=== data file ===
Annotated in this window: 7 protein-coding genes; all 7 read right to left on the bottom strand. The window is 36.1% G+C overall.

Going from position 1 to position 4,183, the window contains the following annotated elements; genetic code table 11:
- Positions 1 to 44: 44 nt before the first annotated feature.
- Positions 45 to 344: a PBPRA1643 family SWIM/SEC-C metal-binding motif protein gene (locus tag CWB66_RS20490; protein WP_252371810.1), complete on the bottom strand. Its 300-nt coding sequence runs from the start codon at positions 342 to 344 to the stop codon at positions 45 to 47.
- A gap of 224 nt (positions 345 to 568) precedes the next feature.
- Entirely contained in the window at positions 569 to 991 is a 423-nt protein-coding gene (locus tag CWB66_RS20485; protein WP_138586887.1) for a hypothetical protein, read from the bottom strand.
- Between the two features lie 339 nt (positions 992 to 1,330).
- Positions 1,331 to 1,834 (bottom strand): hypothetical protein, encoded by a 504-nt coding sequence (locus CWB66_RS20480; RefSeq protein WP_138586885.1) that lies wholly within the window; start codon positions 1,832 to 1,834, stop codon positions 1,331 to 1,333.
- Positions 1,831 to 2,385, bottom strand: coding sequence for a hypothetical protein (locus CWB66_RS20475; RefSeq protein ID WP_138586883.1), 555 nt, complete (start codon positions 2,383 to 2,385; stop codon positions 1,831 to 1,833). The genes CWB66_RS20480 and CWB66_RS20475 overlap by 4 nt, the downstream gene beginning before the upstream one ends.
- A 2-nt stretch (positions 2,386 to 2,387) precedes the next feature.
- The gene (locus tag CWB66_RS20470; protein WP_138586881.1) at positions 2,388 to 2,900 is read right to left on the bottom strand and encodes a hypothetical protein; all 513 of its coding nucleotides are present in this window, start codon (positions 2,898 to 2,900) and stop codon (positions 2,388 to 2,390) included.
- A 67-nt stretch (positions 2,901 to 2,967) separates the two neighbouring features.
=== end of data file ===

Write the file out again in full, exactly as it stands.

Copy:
Annotated in this window: 7 protein-coding genes; all 7 read right to left on the bottom strand. The window is 36.1% G+C overall.

Going from position 1 to position 4,183, the window contains the following annotated elements; genetic code table 11:
- Positions 1 to 44: 44 nt before the first annotated feature.
- Positions 45 to 344: a PBPRA1643 family SWIM/SEC-C metal-binding motif protein gene (locus tag CWB66_RS20490; protein WP_252371810.1), complete on the bottom strand. Its 300-nt coding sequence runs from the start codon at positions 342 to 344 to the stop codon at positions 45 to 47.
- A gap of 224 nt (positions 345 to 568) precedes the next feature.
- Entirely contained in the window at positions 569 to 991 is a 423-nt protein-coding gene (locus tag CWB66_RS20485; protein WP_138586887.1) for a hypothetical protein, read from the bottom strand.
- Between the two features lie 339 nt (positions 992 to 1,330).
- Positions 1,331 to 1,834 (bottom strand): hypothetical protein, encoded by a 504-nt coding sequence (locus CWB66_RS20480; RefSeq protein WP_138586885.1) that lies wholly within the window; start codon positions 1,832 to 1,834, stop codon positions 1,331 to 1,333.
- Positions 1,831 to 2,385, bottom strand: coding sequence for a hypothetical protein (locus CWB66_RS20475; RefSeq protein ID WP_138586883.1), 555 nt, complete (start codon positions 2,383 to 2,385; stop codon positions 1,831 to 1,833). The genes CWB66_RS20480 and CWB66_RS20475 overlap by 4 nt, the downstream gene beginning before the upstream one ends.
- A 2-nt stretch (positions 2,386 to 2,387) precedes the next feature.
- The gene (locus tag CWB66_RS20470; protein WP_138586881.1) at positions 2,388 to 2,900 is read right to left on the bottom strand and encodes a hypothetical protein; all 513 of its coding nucleotides are present in this window, start codon (positions 2,898 to 2,900) and stop codon (positions 2,388 to 2,390) included.
- A 67-nt stretch (positions 2,901 to 2,967) separates the two neighbouring features.